I'm trying to imagine what the elapsed time was between the establishing of YouTube as an actual internet presence, waaaaay back on February 15, 2005, and the first time someone took a video that first appeared on YouTube and screwed around with it (almost inevitably resulting in something involving anime, video games and/or yelling like a dumbass). I'm also pretty sure that in the four-plus years since people finally found a place to upload footage of themselves practicing Pink Floyd songs on an acoustic guitar or singing off-key renditions of top 40 hits, someone somewhere attempted to create some sort of extended mix of YouTube amateur musicians' greatest moments. Israeli composer/musician/animator Ophir Kutiel -- better known as Kutiman -- took things even further, and put together an entire EP's worth of YouTube-sampling music. It's inspired stuff, to be sure, and it's been making the rounds in typical "hey, check out the Amazing Power of the Internet" fashion for about a week; I heard about it back on the 10th through music-critic circles and it's already burning up Gawker and Slashdot. But while it's brought up a lot of questions as to legality, the accelerated viral spread of memes and the future of shared content, at its essence is the fact that source material notwithstanding it's still sample-based pop music. And on that base level, how does it sound?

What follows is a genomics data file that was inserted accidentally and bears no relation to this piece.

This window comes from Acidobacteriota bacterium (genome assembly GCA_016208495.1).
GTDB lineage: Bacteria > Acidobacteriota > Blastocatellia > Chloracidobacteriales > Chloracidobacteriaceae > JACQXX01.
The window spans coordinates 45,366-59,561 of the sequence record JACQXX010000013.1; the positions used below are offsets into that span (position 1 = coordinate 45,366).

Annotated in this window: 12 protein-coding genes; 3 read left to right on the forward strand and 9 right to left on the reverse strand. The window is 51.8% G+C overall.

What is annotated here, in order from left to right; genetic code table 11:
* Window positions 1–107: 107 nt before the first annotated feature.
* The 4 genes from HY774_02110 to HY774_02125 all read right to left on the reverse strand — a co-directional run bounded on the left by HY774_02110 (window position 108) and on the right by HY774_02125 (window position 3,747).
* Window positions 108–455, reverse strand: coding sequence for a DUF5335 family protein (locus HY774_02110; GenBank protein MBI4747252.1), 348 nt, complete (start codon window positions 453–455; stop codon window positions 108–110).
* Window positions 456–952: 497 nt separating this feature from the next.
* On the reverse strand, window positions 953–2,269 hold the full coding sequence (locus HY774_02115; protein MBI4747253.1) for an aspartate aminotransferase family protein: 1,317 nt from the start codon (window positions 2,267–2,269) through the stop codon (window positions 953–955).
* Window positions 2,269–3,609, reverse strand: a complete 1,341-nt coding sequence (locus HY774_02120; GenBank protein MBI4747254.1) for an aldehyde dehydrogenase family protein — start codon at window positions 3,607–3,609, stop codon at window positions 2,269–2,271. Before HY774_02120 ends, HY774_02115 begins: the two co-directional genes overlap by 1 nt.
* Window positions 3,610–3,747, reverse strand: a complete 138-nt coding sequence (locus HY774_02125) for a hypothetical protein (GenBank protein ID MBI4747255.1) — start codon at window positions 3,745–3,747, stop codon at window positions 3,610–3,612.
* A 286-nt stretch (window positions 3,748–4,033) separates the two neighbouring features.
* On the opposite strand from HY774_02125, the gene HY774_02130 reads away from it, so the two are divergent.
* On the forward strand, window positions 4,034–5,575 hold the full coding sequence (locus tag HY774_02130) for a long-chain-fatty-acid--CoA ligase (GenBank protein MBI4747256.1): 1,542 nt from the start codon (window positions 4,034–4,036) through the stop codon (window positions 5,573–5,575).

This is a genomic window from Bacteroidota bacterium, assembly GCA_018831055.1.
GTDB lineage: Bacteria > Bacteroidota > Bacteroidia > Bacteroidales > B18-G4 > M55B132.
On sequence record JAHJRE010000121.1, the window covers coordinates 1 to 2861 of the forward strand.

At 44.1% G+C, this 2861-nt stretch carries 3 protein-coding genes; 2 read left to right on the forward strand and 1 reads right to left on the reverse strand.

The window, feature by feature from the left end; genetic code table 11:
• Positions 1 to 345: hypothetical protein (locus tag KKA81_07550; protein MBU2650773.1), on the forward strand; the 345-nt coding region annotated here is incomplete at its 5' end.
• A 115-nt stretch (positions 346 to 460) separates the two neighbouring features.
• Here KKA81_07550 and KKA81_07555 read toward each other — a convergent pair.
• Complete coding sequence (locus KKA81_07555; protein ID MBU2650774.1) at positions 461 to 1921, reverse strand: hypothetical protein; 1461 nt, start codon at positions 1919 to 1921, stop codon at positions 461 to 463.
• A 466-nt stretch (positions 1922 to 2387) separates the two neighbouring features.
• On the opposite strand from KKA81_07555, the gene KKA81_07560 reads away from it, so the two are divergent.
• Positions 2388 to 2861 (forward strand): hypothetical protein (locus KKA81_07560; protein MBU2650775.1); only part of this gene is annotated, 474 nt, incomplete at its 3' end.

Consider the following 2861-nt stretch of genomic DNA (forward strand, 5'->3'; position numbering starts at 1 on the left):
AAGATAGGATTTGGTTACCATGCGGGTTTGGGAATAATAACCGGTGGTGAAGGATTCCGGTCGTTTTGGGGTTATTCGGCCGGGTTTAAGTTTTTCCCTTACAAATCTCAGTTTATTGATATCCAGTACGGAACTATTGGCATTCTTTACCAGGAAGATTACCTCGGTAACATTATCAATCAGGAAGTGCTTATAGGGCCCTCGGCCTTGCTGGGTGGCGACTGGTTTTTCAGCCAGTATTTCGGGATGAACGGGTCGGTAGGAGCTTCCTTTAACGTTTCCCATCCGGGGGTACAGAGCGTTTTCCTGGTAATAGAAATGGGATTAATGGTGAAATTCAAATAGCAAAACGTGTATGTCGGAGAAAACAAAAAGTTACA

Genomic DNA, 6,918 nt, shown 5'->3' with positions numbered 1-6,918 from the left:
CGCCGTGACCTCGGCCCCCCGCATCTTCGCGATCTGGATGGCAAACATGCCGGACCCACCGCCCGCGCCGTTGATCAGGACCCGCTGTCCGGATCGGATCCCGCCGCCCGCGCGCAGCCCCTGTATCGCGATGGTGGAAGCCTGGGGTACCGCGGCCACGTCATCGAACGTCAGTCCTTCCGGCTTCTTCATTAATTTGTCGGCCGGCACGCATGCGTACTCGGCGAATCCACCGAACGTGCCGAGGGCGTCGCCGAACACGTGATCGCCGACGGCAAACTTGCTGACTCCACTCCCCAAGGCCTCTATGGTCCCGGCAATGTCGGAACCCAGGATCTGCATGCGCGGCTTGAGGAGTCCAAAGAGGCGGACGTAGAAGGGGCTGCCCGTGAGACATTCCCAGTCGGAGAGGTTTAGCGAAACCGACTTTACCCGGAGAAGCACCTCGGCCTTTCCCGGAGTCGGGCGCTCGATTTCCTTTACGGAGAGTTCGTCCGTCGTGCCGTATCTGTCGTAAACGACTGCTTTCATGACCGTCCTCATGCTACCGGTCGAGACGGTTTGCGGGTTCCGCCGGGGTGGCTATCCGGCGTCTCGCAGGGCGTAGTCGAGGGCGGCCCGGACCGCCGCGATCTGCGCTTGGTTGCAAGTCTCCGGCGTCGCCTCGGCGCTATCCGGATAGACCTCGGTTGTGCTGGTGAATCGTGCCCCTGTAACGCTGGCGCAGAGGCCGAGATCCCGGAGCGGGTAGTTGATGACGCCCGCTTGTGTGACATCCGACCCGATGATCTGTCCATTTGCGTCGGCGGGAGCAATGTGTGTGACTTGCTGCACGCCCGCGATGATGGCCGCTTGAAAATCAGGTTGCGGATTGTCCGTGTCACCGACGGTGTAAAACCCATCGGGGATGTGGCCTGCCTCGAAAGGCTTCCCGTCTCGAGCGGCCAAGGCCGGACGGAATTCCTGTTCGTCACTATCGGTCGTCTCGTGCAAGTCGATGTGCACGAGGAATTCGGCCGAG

"Babylon Band" is the 4th "track" on/in Thru You, and oddly enough one of the lesser-viewed ones -- the first track, the Bernard "Pretty" Purdie-featuring "Mother of All Funk Chords", is getting an understandable amount of exposure and approaching an 80,000-view mark that may already have been surpassed as you're reading this, while the dubbed-out second track, "This Is What It Became", seems to be the breakout hit since it's past the 300K mark. (This is possibly because it may have been featured on a messageboard populated by every moron on Earth, hence comments like "invented a new art form? hahahaaaa if this shit is genius to u, u need to get laid!") But "Babylon Band" deserves some love, and not just because it's got a pretty wild structure -- the beat comes from this kid's gonzo attempt to play high-speed drum'n'bass breaks on a live drum kit, there's something that sounds like a didgeridoo melody but is actually an "evil" Moog, and on top of all that is a bouzouki player transmogrified into some kind of Greek Kerry King. But even if you've got your browser window minimized and just listen to the music without the choppy, rapidfire video-edit-as-loop visuals, it sounds like one of the best classic-style jungle tracks in a long time.